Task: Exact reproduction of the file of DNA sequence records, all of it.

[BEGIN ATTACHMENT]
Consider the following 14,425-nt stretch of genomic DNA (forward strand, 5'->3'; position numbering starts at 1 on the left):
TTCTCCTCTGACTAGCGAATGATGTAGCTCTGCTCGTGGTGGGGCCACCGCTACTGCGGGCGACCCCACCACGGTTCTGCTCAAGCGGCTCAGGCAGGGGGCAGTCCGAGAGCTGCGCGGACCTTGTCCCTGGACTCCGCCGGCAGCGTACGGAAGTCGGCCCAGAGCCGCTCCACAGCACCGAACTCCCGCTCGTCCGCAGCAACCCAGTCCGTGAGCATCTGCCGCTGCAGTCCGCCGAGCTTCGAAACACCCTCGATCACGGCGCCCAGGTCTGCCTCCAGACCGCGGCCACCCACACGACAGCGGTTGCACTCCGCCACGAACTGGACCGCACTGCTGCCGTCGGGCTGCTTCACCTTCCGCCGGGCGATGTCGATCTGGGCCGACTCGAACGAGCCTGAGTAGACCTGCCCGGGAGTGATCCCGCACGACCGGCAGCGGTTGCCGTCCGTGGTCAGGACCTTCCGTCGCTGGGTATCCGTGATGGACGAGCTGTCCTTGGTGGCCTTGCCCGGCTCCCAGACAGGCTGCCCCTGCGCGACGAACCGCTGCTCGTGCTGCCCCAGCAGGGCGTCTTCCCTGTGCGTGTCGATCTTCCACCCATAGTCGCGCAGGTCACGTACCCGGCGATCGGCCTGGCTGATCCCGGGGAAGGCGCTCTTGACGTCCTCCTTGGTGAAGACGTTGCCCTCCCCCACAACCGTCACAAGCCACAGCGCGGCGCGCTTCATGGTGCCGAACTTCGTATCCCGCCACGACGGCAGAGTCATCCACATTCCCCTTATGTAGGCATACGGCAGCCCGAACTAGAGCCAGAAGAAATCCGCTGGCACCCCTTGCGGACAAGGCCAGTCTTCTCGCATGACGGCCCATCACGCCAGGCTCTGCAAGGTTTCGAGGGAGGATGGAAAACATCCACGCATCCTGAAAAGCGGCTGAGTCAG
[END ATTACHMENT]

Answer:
Consider the following 14,425-nt stretch of genomic DNA (forward strand, 5'->3'; position numbering starts at 1 on the left):
TTCTCCTCTGACTAGCGAATGATGTAGCTCTGCTCGTGGTGGGGCCACCGCTACTGCGGGCGACCCCACCACGGTTCTGCTCAAGCGGCTCAGGCAGGGGGCAGTCCGAGAGCTGCGCGGACCTTGTCCCTGGACTCCGCCGGCAGCGTACGGAAGTCGGCCCAGAGCCGCTCCACAGCACCGAACTCCCGCTCGTCCGCAGCAACCCAGTCCGTGAGCATCTGCCGCTGCAGTCCGCCGAGCTTCGAAACACCCTCGATCACGGCGCCCAGGTCTGCCTCCAGACCGCGGCCACCCACACGACAGCGGTTGCACTCCGCCACGAACTGGACCGCACTGCTGCCGTCGGGCTGCTTCACCTTCCGCCGGGCGATGTCGATCTGGGCCGACTCGAACGAGCCTGAGTAGACCTGCCCGGGAGTGATCCCGCACGACCGGCAGCGGTTGCCGTCCGTGGTCAGGACCTTCCGTCGCTGGGTATCCGTGATGGACGAGCTGTCCTTGGTGGCCTTGCCCGGCTCCCAGACAGGCTGCCCCTGCGCGACGAACCGCTGCTCGTGCTGCCCCAGCAGGGCGTCTTCCCTGTGCGTGTCGATCTTCCACCCATAGTCGCGCAGGTCACGTACCCGGCGATCGGCCTGGCTGATCCCGGGGAAGGCGCTCTTGACGTCCTCCTTGGTGAAGACGTTGCCCTCCCCCACAACCGTCACAAGCCACAGCGCGGCGCGCTTCATGGTGCCGAACTTCGTATCCCGCCACGACGGCAGAGTCATCCACATTCCCCTTATGTAGGCATACGGCAGCCCGAACTAGAGCCAGAAGAAATCCGCTGGCACCCCTTGCGGACAAGGCCAGTCTTCTCGCATGACGGCCCATCACGCCAGGCTCTGCAAGGTTTCGAGGGAGGATGGAAAACATCCACGCATCCTGAAAAGCGGCTGAGTCAG